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May 24, 2011, 01:08:17 AM
 #14

using a cpu to generate coins is like using a car to drive 3 feet getting in and out and shutting the car on and off in stead of just stepping there. thousands of stream processors that can step but cant drive is just what youre doing with the gpu

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May 24, 2011, 03:22:27 AM
 #15

GPU had SIMD[esp true for AMD] arch and quite good with workload w implicit paralelism.
also they super-scalar and can do lot funny things per/clock[esp AMD and esp 58xx]. yep, like CPU but with way more feats "in silicon", rather than microcode.
and also onboard memory is  about 12x times faster. (256xbit bus x 4000MHz-5000MHz Eff clocks x lower[usually]latency ==LOT more bandwith that 128bit bus x1333 Hz].
imagine what happen when Windows 8 out as well as future Linux kernels.
both with promised native GPGPU support.
and "performance gain" in that case was bigger than one digit can reflect. let alone "ease to use" and etc aspects.

Performance of the network - yes.
Performance of already running machines - not necessarily. A new OS may even decrease it.
bigger GPGPU market mean more $/BTC in it and thus more R&D in improving both SW and HW.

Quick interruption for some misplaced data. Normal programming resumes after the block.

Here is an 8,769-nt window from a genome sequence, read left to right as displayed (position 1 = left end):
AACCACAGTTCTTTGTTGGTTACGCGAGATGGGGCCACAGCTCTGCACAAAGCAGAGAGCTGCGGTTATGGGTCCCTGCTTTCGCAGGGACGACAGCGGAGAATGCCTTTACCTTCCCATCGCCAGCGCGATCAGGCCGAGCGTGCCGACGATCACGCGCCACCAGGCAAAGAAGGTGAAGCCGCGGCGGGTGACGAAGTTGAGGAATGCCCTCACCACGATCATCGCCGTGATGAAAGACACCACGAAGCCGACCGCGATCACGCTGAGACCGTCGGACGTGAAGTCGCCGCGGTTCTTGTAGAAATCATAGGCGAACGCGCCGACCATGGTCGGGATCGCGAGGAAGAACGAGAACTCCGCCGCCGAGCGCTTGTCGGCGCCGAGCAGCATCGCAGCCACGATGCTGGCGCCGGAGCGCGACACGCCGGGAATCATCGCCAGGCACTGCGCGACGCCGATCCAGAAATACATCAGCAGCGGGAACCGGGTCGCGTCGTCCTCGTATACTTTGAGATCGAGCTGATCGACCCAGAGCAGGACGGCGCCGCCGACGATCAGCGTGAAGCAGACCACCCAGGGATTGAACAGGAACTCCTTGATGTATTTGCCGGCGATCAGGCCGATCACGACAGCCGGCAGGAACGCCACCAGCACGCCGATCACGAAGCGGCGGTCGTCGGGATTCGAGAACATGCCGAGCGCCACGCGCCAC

but basically im mean more # of useful GPGPU applications[in both meanings] for consumers/corporate/investors.
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May 24, 2011, 03:24:29 AM
 #16

using a cpu to generate coins is like using a car to drive 3 feet getting in and out and shutting the car on and off in stead of just stepping there. thousands of stream processors that can step but cant drive is just what youre doing with the gpu

It's more like walking across the country instead of taking an airplane. Cheesy

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May 24, 2011, 03:45:00 AM
 #17

for example, converting RAW image on GPU take about 12 seconds instead of two minutes on CPU Tongue
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May 24, 2011, 04:20:40 AM
 #18

This analogy is inaccurate, but should still help.